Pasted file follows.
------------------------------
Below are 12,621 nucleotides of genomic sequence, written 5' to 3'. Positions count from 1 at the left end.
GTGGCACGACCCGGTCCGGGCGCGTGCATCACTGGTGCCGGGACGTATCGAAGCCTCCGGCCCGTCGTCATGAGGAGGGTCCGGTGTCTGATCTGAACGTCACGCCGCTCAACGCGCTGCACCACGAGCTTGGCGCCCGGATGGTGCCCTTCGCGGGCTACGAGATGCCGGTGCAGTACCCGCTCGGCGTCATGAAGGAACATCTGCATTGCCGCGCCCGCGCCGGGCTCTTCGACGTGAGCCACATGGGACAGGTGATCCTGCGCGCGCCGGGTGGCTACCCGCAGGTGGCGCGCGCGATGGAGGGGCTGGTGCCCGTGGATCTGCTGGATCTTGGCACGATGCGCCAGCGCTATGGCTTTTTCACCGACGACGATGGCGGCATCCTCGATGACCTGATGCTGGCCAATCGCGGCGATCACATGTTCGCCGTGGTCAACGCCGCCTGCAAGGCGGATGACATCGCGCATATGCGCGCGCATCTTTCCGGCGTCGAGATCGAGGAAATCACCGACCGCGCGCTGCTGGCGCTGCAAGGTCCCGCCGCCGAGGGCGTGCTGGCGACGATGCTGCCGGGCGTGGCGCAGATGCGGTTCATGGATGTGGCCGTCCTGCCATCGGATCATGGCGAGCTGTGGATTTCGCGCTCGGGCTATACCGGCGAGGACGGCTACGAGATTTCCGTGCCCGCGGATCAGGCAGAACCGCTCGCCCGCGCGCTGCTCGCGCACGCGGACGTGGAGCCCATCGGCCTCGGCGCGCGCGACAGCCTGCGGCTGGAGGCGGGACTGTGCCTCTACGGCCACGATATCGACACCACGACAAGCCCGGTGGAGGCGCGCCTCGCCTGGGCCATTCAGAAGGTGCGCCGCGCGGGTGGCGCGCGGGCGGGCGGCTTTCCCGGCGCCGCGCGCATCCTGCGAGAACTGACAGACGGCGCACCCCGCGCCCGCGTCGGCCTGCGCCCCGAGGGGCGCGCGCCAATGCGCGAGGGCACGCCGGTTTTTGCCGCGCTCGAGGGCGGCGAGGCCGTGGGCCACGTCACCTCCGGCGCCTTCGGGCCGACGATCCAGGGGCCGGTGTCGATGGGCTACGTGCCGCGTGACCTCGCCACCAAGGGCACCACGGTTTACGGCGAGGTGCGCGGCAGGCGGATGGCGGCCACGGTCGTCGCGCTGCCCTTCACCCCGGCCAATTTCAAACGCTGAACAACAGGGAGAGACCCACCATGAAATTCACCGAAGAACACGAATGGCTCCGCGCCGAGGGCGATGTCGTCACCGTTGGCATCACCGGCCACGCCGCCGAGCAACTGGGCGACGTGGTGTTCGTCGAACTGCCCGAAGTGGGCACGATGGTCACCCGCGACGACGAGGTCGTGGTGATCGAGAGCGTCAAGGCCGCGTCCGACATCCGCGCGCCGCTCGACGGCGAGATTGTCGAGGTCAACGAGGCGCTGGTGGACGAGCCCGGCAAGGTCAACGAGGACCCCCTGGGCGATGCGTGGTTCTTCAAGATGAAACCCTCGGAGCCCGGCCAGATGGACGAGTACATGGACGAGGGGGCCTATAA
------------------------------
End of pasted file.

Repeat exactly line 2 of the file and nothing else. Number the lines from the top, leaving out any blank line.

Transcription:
GTGGCACGACCCGGTCCGGGCGCGTGCATCACTGGTGCCGGGACGTATCGAAGCCTCCGGCCCGTCGTCATGAGGAGGGTCCGGTGTCTGATCTGAACGTCACGCCGCTCAACGCGCTGCACCACGAGCTTGGCGCCCGGATGGTGCCCTTCGCGGGCTACGAGATGCCGGTGCAGTACCCGCTCGGCGTCATGAAGGAACATCTGCATTGCCGCGCCCGCGCCGGGCTCTTCGACGTGAGCCACATGGGACAGGTGATCCTGCGCGCGCCGGGTGGCTACCCGCAGGTGGCGCGCGCGATGGAGGGGCTGGTGCCCGTGGATCTGCTGGATCTTGGCACGATGCGCCAGCGCTATGGCTTTTTCACCGACGACGATGGCGGCATCCTCGATGACCTGATGCTGGCCAATCGCGGCGATCACATGTTCGCCGTGGTCAACGCCGCCTGCAAGGCGGATGACATCGCGCATATGCGCGCGCATCTTTCCGGCGTCGAGATCGAGGAAATCACCGACCGCGCGCTGCTGGCGCTGCAAGGTCCCGCCGCCGAGGGCGTGCTGGCGACGATGCTGCCGGGCGTGGCGCAGATGCGGTTCATGGATGTGGCCGTCCTGCCATCGGATCATGGCGAGCTGTGGATTTCGCGCTCGGGCTATACCGGCGAGGACGGCTACGAGATTTCCGTGCCCGCGGATCAGGCAGAACCGCTCGCCCGCGCGCTGCTCGCGCACGCGGACGTGGAGCCCATCGGCCTCGGCGCGCGCGACAGCCTGCGGCTGGAGGCGGGACTGTGCCTCTACGGCCACGATATCGACACCACGACAAGCCCGGTGGAGGCGCGCCTCGCCTGGGCCATTCAGAAGGTGCGCCGCGCGGGTGGCGCGCGGGCGGGCGGCTTTCCCGGCGCCGCGCGCATCCTGCGAGAACTGACAGACGGCGCACCCCGCGCCCGCGTCGGCCTGCGCCCCGAGGGGCGCGCGCCAATGCGCGAGGGCACGCCGGTTTTTGCCGCGCTCGAGGGCGGCGAGGCCGTGGGCCACGTCACCTCCGGCGCCTTCGGGCCGACGATCCAGGGGCCGGTGTCGATGGGCTACGTGCCGCGTGACCTCGCCACCAAGGGCACCACGGTTTACGGCGAGGTGCGCGGCAGGCGGATGGCGGCCACGGTCGTCGCGCTGCCCTTCACCCCGGCCAATTTCAAACGCTGAACAACAGGGAGAGACCCACCATGAAATTCACCGAAGAACACGAATGGCTCCGCGCCGAGGGCGATGTCGTCACCGTTGGCATCACCGGCCACGCCGCCGAGCAACTGGGCGACGTGGTGTTCGTCGAACTGCCCGAAGTGGGCACGATGGTCACCCGCGACGACGAGGTCGTGGTGATCGAGAGCGTCAAGGCCGCGTCCGACATCCGCGCGCCGCTCGACGGCGAGATTGTCGAGGTCAACGAGGCGCTGGTGGACGAGCCCGGCAAGGTCAACGAGGACCCCCTGGGCGATGCGTGGTTCTTCAAGATGAAACCCTCGGAGCCCGGCCAGATGGACGAGTACATGGACGAGGGGGCCTATAA